Another interesting example of the availability (or not) of facilities for all occupiers of a development. This is a difficult conversation on many sites - the artificial separation of access benefits few, but there does need to be an open and frank exploration of the advantages of maintaining a genuinely affordable service charge versus the cost of providing often quite costly on-site facilities.
We are increasingly seeing politicians (and by extension, planning officers) seeking to deal with this issue through planning obligations. Whether planning is the right regime, or s106s are a suitable tool, is up for debate. What is important is grasping this nettle to ensure vibrant and inclusive communities are created through the development process.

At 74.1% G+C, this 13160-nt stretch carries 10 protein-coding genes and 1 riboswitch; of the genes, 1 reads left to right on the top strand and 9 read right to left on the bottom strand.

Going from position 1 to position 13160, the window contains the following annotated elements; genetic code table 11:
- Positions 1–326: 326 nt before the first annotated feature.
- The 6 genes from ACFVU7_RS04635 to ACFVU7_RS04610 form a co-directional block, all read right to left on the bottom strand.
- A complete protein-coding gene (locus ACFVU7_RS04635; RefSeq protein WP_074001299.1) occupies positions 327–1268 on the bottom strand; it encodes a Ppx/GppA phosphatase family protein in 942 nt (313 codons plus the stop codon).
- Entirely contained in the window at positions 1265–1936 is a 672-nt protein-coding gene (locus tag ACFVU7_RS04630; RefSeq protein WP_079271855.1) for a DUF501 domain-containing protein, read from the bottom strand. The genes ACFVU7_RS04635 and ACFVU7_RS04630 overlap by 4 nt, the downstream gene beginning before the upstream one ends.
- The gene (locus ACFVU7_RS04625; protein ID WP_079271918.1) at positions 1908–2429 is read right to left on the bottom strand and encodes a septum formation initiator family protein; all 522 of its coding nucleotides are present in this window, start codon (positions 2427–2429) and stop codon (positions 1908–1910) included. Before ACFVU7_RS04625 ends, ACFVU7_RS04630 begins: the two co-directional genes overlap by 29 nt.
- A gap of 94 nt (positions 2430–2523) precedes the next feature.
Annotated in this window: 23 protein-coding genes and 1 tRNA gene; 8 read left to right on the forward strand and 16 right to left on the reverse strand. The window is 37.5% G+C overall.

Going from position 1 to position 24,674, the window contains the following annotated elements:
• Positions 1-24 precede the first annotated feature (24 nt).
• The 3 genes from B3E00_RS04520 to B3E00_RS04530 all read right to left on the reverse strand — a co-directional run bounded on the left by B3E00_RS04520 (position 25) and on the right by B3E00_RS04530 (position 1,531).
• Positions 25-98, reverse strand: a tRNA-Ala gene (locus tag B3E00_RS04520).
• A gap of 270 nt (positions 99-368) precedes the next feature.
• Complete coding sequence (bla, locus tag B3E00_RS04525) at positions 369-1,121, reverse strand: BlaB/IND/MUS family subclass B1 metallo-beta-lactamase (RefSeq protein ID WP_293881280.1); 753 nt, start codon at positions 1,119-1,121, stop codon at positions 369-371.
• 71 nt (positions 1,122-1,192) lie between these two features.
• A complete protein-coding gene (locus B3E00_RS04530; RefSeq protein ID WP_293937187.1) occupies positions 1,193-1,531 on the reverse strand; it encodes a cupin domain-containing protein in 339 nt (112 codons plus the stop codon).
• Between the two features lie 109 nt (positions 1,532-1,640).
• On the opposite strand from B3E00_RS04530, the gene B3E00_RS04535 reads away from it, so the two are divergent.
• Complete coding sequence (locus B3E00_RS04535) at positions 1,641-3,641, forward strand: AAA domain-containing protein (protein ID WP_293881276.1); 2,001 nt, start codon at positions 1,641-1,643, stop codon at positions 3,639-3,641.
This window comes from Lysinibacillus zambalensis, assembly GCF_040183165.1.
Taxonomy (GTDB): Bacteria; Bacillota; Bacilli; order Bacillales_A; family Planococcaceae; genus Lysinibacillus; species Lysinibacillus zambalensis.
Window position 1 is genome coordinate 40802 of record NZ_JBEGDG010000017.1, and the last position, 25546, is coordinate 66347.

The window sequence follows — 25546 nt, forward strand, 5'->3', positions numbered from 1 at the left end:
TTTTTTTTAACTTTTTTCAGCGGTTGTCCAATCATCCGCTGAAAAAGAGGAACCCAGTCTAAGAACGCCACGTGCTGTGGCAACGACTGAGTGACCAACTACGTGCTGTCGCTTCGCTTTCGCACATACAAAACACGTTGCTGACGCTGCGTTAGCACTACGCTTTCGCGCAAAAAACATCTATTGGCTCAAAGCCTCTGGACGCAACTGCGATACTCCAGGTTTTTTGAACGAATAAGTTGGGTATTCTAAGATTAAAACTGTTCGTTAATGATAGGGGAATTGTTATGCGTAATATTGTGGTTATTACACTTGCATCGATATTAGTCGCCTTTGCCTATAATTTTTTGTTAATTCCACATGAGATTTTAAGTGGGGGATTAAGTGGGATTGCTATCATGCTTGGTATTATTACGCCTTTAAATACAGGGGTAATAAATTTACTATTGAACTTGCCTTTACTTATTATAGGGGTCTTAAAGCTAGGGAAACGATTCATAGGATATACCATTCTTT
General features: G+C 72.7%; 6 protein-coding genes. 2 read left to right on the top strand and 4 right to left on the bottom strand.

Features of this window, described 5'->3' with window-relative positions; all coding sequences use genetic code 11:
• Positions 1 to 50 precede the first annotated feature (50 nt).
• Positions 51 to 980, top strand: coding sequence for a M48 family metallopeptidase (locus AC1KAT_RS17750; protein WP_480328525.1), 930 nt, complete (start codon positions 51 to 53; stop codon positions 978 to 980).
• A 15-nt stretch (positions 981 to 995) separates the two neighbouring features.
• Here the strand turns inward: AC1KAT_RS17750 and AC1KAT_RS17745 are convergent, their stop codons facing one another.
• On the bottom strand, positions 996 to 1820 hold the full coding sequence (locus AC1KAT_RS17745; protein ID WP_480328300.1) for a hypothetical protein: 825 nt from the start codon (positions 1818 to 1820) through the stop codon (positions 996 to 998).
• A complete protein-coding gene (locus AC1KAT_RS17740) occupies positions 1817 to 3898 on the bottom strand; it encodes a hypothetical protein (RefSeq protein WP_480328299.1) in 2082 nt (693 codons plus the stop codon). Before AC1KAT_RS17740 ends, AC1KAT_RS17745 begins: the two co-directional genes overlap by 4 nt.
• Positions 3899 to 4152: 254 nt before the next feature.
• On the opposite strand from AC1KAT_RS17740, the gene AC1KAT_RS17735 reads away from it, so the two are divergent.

It has been billed as the world’s first swimming-pool bridge, a dazzling feat of acrylic engineering that will span the 14-metre gap between the two buildings and give residents the feeling of “floating through the air in central London”. But, although he lives in Embassy Gardens, Iqbal and his neighbours will never enjoy the thrill of going for an aerial dip. “We have a front-row seat of the Sky Pool,” he told me. “But the sad thing for us, living in the shared-ownership building, is that we will never have access to it. It’s only there for us to look at, just like the nice lobby, and all of the other facilities for the residents of the private blocks. Nobody expects these amenities for free, but we’re not even given the choice to pay for them.”